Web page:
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Gym Etiquette: How Not to be a Meathead

Gym Etiquette: How Not to be a Meathead

    Being courteous.  Polite.  Mindful of others.  These things seem like common sense in any type of workplace environment.  So what happens to people when they step through the doors of a gym?  It seems that all these things get thrown out the window.  Most gyms have their own rules about these things.  But shouldn’t we as fully functional adults have the common decency to behave conscientiously without the rules?  What may seem obvious to some may not be so obvious to others.  Trust me —  I’ve seen them all.   It’s time for a change.

    Wear Sneakers: Not sandals, not boots, not loafers, and certainly not the shoes you wore to work this morning.  If you’re going to work out, do yourself a favor and invest in a good pair of sneakers.  Chuck Taylors are my favorite.

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    Appropriate Clothing: You don’t have to cover yourself from head to toe but please stop wearing these ridiculous tank tops, t-tops, and spandex shorts.  Other people would like to work out on the same equipment as you.  It would be nice to have peace of mind knowing that I will not be coming in contact with something that your flesh just became intimately involved with.  On the other end, if working out in a corporate facility, don’t workout in the clothes you came to work in this morning.  It seems a bit silly to me that someone would go through the trouble to hit the gym during their lunch break, but not have the common sense to bring a pair of shorts and a t-shirt.  (Please also remember to wash them on occasion.)

    Ditch the Aftershave: It’s a gym, not a night club.  Keep the sex panther at home.  The need for fresh air in a gym environment is critical.  The last thing you want to do is pollute the air of hard working individuals.  The ladies will forgive you; I promise.

    But Wear Deodorant: It’s the hardest conversation a gym owner will ever have.  One of their patrons has extremely kicking BO, and none of their passive aggressive attempts at letting them know has worked.  You smell.  Everybody smells, especially when they workout.  Do yourself and others a favor, and just put a little deodorant on.  You can wash it off right after if you don’t like it.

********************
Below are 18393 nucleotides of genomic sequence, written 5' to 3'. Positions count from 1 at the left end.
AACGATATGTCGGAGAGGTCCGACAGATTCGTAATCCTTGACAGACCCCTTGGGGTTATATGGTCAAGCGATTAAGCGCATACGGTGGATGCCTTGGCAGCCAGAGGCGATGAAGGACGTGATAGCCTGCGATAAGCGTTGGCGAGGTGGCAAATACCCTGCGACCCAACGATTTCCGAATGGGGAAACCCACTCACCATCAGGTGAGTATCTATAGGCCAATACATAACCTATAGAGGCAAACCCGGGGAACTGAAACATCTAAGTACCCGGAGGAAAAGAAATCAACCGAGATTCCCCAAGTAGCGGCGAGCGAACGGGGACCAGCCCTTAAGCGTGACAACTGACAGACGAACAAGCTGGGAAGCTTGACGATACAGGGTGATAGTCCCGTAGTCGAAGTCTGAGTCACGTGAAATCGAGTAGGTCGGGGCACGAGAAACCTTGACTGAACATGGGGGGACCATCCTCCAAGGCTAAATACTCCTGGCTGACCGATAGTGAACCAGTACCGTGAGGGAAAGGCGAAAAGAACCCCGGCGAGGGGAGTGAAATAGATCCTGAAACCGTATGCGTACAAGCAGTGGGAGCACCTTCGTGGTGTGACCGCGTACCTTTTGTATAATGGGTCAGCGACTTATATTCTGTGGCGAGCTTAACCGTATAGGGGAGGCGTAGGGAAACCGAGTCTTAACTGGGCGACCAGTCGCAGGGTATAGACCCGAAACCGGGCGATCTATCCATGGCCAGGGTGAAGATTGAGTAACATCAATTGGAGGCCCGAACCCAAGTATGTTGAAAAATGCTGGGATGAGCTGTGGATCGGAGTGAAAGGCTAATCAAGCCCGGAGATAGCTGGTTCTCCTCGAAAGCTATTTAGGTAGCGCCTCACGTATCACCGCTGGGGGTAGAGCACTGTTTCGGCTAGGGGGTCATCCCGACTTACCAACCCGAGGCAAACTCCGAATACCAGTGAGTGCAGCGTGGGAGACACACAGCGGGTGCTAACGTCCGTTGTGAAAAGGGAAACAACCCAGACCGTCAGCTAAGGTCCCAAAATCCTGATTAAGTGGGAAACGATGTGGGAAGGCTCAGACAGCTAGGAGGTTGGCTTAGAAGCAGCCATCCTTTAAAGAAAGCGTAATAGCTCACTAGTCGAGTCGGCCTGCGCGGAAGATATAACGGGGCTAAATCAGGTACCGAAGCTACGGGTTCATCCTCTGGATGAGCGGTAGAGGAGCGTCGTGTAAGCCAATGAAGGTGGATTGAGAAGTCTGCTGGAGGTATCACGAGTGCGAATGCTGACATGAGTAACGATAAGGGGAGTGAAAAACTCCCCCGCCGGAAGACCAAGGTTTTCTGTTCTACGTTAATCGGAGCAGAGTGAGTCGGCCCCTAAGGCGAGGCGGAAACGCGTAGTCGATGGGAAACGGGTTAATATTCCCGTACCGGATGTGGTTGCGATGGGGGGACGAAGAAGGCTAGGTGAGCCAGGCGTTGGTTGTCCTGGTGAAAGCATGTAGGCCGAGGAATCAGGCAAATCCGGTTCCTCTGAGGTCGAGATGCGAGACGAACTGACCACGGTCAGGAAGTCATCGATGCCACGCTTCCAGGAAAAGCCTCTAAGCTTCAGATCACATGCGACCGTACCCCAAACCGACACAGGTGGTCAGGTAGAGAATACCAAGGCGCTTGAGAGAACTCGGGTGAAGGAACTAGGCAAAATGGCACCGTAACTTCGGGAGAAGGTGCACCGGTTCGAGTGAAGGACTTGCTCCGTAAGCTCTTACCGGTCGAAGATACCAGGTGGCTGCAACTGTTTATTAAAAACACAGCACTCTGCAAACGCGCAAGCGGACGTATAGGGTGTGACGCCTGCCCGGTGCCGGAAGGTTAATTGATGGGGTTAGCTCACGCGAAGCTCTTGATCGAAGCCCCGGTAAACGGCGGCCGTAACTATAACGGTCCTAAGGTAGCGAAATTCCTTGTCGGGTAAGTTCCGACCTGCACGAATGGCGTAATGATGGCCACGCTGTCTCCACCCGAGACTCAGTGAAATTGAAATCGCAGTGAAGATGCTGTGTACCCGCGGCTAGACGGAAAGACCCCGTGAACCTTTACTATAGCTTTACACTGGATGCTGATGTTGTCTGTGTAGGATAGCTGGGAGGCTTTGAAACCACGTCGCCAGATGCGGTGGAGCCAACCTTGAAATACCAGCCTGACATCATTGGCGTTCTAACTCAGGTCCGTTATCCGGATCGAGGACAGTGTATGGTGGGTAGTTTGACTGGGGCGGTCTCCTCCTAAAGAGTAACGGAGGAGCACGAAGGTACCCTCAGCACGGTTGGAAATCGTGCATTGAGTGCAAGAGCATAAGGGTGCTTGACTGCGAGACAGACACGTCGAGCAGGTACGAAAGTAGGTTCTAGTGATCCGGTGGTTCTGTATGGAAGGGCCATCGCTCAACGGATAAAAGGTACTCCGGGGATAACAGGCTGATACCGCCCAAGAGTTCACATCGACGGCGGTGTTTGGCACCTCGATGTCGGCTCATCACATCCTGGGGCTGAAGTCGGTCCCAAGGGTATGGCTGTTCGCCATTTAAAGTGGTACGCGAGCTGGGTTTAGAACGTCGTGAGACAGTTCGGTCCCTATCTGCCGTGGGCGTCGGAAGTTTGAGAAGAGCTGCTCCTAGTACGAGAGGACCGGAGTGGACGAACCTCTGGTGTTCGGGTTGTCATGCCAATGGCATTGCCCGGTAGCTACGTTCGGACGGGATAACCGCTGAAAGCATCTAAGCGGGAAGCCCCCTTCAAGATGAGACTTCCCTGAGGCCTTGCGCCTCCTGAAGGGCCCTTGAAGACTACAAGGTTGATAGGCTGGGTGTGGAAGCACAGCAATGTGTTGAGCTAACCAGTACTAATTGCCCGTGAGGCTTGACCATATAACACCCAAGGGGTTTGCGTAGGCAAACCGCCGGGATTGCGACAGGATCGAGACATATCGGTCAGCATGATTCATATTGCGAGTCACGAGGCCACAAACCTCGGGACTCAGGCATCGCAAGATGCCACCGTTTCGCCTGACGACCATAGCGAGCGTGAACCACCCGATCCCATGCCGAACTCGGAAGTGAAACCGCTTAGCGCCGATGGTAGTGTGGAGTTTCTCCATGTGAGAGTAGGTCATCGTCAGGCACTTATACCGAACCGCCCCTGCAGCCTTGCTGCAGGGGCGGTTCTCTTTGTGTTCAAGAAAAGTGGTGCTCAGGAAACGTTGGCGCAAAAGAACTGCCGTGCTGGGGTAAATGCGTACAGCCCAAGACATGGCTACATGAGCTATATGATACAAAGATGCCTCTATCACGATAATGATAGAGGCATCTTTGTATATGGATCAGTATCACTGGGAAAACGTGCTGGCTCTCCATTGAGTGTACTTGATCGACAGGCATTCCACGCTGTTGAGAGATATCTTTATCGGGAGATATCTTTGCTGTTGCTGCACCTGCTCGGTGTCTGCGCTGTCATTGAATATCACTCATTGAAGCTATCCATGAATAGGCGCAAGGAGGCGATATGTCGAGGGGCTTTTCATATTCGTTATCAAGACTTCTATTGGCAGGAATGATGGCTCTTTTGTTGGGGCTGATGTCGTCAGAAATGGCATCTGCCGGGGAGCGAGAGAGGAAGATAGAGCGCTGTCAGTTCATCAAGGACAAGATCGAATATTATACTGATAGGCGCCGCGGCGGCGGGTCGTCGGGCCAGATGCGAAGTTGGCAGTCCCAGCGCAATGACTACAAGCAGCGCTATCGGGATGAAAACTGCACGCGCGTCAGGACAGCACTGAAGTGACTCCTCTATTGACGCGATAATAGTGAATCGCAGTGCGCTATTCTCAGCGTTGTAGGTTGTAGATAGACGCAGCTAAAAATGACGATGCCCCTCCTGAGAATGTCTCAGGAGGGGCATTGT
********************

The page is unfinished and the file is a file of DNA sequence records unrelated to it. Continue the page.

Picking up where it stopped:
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    Wipe Down Machines: That big sweaty imprint you just left on the incline bench?  Get rid of it.  I don’t care how you do it, just make sure it’s not there when it’s my turn to use the bench.  I’m pretty sure, by law, most gyms have to provide some sort of antibacterial spray for just such causes.  Find out where it’s kept, and use it.

    Put Weights and Equipment Away: Put it right back where you found it.  It blows my mind how many people go to the gym, the ultimate “I’m not lazy” thing to do, yet they leave a trail of clutter everywhere they go.  Remember when you were little and your mom taught you how to put your toys away?  Use those skills.

    Don’t Drop Weights: Simple. If you have to drop them, they’re too heavy.  Please, everyone in the gym does not need to know how much weight you just lifted.  Alerting people of your strength by crashing weights to the floor is not an appropriate way to gain attention.  It might work in the jungle of Congo but not in the gym.

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    Respect People’s Privacy: It might not seem like a private atmosphere but a lot of people would just rather tune out when they’re at the gym.  Learn the signs.  If someone is reluctant to respond to your conversation with normal social cues of interest, please just leave them be.  It’s not that they don’t like you.  Some people just need to be left alone when they are working out.  By the way, headphones usually equal “don’t talk to me”.

    Ask Before Using: Be aware of what pieces of equipment people are using.  If I want to go get a drink of water at the fountain it would be nice if I didn’t have to mark my territory before I left.  In the same respect, don’t camp out on any one piece of equipment like a lion over a fresh kill.  If you’re not using it, leave it.